My best to sellers: The state of American literature

By Patrick Burke

Hemingway, Steinbeck, Fitzgerald, Salinger, Faulkner—I’ll throw in Upton Sinclair for good measure, too—are all great American writers. Tragically, none of them will ever pick up a pen again. But one man has inherited their collective legacy of vigilant, insightful social criticism. One man has absorbed their collective uncompromising will to challenge literary boundaries. One virtuoso scrivener holds the future of American imaginative penmanship in his able hands. This man is, well, apparently the guy who writes about how the Vatican is hiding glowing, magical things all over the world in its invidious attempts to undermine stuff that’s just and good and more Protestant in nature.

Everybody read Dan Brown’s The Da Vinci Code. Then everybody read Brown’s weaker pre–Da Vinci works. Now people can reread the new illustrated version of the The Da Vinci Code, so that any visualization errors the reader may have encountered as a result of the Ferrari-paced, generally mind-blowing plot can be remedied. Even if insulting a genuinely entertaining and creative piece of fiction is useless, from a self-righteously intellectualist perspective how can I not bemoan the dearth, not only of thought-provoking, soul-rending vintage American fiction, but of classic, gritty, compelling American nonfiction as well?

The current New York Times bestseller lists probably represent deeply inaccurate gauges of the trajectory of American literature at any given time. Nonetheless, I have to say that the current New York Times billboards are really depressing.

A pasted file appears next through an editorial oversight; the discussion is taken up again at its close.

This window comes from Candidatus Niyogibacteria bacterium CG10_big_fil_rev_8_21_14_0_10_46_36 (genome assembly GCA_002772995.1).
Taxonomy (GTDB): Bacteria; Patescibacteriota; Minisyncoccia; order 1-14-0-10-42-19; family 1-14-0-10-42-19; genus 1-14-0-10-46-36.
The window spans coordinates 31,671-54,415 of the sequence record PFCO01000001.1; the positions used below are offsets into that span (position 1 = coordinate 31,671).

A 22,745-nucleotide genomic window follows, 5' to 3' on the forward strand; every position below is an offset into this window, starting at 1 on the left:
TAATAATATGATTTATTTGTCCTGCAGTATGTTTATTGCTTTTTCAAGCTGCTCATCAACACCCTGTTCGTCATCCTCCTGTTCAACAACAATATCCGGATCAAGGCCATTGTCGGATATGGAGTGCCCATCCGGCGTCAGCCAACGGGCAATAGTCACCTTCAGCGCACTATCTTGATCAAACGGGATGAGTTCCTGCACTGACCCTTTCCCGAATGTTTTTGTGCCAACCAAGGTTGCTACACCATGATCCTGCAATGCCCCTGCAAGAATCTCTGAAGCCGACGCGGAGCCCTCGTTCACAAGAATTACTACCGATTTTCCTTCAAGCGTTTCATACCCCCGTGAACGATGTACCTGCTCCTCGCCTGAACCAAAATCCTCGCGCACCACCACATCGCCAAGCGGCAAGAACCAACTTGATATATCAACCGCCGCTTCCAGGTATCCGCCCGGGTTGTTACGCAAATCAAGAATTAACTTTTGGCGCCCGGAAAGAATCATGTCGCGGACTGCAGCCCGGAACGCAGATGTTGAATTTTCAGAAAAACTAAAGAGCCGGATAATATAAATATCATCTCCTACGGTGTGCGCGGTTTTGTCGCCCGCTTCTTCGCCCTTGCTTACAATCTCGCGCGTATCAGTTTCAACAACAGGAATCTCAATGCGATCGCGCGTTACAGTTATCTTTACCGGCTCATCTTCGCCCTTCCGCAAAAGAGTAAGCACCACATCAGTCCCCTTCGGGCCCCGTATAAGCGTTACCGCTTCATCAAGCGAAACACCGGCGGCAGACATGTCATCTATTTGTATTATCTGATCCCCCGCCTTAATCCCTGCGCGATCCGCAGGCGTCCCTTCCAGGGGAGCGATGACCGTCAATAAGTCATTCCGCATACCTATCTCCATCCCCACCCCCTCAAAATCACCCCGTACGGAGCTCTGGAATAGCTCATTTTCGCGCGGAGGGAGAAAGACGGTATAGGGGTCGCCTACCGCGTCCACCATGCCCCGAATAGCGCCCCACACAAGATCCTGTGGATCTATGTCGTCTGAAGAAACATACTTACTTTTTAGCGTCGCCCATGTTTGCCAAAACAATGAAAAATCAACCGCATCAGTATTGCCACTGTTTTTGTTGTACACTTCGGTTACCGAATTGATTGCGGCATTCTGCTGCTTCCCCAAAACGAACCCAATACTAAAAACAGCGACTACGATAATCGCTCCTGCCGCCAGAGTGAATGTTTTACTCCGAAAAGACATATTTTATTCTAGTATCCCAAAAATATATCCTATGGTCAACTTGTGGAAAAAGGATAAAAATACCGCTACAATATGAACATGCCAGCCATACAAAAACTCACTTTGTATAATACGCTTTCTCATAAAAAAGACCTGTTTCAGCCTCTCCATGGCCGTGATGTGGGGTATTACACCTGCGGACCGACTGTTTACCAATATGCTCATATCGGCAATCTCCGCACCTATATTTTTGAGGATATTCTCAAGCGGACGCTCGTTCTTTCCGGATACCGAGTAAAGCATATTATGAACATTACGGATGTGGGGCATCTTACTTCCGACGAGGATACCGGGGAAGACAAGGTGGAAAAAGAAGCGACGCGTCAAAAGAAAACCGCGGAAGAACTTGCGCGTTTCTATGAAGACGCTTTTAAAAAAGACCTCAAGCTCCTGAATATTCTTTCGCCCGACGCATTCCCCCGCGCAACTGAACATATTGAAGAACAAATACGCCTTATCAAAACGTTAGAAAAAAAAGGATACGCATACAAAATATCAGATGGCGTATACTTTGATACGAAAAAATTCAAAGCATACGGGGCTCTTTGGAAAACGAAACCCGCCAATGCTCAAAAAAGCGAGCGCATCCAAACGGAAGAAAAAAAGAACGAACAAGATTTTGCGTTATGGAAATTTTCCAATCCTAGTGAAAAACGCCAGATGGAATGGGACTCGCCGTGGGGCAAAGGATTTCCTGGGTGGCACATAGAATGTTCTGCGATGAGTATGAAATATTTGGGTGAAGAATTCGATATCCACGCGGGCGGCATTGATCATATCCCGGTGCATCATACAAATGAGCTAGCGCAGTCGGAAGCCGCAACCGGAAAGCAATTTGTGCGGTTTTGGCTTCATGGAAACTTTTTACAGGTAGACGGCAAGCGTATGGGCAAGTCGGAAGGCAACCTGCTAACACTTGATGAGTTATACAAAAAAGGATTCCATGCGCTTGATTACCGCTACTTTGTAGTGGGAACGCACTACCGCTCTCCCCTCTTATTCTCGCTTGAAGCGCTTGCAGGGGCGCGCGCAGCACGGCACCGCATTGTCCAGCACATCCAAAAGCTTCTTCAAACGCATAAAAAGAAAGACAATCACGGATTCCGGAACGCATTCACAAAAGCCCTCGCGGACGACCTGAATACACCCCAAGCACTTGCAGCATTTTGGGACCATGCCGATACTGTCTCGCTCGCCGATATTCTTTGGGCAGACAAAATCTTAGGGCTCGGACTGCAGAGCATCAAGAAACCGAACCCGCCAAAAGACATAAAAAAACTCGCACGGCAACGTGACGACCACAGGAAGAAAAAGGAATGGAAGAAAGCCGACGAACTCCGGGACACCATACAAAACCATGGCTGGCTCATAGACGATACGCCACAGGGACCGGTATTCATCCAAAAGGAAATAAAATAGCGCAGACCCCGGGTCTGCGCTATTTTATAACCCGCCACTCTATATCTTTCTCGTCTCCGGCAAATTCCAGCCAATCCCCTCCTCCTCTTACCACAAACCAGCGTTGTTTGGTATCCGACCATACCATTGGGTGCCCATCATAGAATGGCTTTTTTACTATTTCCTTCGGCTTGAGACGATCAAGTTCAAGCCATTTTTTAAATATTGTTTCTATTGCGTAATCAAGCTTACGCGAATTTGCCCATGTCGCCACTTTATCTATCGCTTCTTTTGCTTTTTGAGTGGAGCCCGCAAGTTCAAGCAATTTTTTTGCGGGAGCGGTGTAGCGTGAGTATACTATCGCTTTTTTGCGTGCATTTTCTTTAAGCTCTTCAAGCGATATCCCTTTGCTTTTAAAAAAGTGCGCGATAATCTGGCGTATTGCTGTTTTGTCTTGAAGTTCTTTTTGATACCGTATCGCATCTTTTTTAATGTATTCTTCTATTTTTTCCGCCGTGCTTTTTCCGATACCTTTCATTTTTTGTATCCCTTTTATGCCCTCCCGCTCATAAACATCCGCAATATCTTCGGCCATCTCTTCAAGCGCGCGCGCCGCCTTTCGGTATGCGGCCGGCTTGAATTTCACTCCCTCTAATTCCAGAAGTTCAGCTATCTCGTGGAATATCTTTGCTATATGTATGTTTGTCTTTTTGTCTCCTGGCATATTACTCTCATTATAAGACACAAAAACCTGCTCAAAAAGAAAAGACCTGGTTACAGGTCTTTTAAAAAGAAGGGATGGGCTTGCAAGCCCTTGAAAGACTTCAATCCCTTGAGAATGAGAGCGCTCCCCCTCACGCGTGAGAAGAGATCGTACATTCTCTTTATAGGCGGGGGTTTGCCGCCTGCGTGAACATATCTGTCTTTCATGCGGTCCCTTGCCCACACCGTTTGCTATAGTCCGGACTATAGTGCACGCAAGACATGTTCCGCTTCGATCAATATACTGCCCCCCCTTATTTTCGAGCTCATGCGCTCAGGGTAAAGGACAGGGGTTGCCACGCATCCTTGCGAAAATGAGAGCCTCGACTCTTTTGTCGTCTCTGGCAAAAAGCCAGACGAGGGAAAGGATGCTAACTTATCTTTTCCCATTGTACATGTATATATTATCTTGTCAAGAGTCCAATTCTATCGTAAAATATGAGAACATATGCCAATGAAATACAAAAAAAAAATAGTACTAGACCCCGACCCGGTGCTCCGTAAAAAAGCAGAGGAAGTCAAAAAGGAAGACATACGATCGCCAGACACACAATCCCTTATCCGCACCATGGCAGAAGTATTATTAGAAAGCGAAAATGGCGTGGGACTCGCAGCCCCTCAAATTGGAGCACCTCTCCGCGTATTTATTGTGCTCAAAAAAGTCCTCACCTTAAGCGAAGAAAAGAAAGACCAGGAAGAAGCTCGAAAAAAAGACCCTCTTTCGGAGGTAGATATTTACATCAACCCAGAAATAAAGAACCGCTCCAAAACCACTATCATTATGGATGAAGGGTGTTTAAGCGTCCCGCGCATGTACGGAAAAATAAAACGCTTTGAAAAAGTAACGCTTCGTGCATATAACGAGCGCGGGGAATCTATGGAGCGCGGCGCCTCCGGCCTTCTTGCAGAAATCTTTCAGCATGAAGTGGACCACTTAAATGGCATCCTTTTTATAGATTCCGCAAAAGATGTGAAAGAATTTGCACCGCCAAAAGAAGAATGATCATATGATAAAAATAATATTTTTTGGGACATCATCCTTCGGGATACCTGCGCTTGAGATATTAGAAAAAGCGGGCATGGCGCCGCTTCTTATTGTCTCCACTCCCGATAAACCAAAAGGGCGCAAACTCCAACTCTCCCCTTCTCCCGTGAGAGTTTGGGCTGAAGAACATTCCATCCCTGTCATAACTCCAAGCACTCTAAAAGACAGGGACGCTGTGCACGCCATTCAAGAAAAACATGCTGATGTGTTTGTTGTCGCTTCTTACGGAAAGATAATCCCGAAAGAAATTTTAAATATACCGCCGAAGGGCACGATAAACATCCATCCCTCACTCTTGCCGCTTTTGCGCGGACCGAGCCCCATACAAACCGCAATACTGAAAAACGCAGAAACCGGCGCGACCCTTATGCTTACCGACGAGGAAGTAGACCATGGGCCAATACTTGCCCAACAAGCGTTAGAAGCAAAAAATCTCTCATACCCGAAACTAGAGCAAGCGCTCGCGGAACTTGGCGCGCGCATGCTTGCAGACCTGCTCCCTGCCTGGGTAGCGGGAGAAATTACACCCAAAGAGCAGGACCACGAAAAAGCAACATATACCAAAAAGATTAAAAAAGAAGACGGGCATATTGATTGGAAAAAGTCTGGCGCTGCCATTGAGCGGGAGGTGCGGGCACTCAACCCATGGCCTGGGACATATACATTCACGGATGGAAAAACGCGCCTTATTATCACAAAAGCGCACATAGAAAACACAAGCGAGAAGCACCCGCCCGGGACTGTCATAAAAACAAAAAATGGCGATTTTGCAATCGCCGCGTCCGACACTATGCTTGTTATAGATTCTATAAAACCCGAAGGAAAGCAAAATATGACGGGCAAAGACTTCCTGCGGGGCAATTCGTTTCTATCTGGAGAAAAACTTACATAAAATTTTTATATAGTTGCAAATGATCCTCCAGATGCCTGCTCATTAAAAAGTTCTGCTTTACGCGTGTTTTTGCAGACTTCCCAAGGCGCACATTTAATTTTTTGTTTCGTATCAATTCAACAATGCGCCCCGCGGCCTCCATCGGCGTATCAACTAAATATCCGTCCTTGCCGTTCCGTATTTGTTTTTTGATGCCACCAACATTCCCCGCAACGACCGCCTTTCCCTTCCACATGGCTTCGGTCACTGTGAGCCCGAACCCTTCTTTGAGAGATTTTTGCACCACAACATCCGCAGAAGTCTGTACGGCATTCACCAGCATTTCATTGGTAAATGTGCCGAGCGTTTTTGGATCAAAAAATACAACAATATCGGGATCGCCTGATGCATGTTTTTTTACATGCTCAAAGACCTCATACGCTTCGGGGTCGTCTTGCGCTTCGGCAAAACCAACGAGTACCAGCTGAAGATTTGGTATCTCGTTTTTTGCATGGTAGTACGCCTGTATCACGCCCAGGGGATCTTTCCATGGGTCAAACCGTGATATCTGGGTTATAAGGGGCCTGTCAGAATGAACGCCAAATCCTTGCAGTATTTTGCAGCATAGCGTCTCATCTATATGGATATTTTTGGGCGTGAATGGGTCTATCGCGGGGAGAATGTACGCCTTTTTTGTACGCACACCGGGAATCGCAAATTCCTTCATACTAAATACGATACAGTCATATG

On top in fiction is Mitch Albom with For One More Day. In grad school, William Faulkner’s Light in August and As I Lay Dying made a turtleneck-wearing Albom guilty for frolicking through the high grasses on sunny days of eternal summers. Consequently, he decided to improve upon Mississippi Will and make crushing cosmic manifestations of the human coil perkier. We see such a Zoloft-ed Yoknapatawpha in his most recent gem. (On a personal note, I sincerely hope against hope that the star of the dramatization of Albom’s Tuesdays with Morrie, Hank Azaria, stars in the made-for-TV movie of For One More Day. I really thought the multi-vocal Simpsons legend was going the drama route after that cameo in Heat. It should have been Pacino in the end—Bobby D was so close, so close.)

Lording it over nonfiction is that author we’re all so glad decided not to sell out in the law profession so that we have something to read in airports—namely, John Grisham. King Grisham, who could write a book claiming Babe Ruth corked his bat and still sell millions, continues to raise the bar. Many thought that after the edgy Skipping Christmas Grisham had simply gone too far. Insatiably dangerous, however, Grisham is back in black with The Innocent Man, asking a question even he has never dared to ask before: “and justice for all”?

Bob Woodward matches the versatile Grisham in what he does best. Woodward’s new exposé State of Denial tells us that our President is bad—real bad—and sometimes confused as well. Woodward has some actual interviews and statements to verify this groundbreaking discovery. My eyes are finally open, yet I admit that ignorance was bliss.

Is Salinger still alive somewhere in the Connecticut woods? Hasn’t Harvard amassed a big enough endowment yet to divest him of any new novels so America can read again? Maybe Jonathan Franzen will give us a quick fix sometime soon with a recycled Don Delillo novel disguised as a recycled Philip Roth novel with Gentile protagonists. I’m not forgetting about Philip Roth, but Nathan Zuckerman is slowly becoming more loathsome than self-loathing. All pessimism and unqualified trivialization of National Book Award winners aside, I have faith in the triumphant return of the American literary tradition. But until then, Aaron Sorkin is the de facto American writer extraordinaire. I’d give at least Fitzgerald to bring back SportsNite.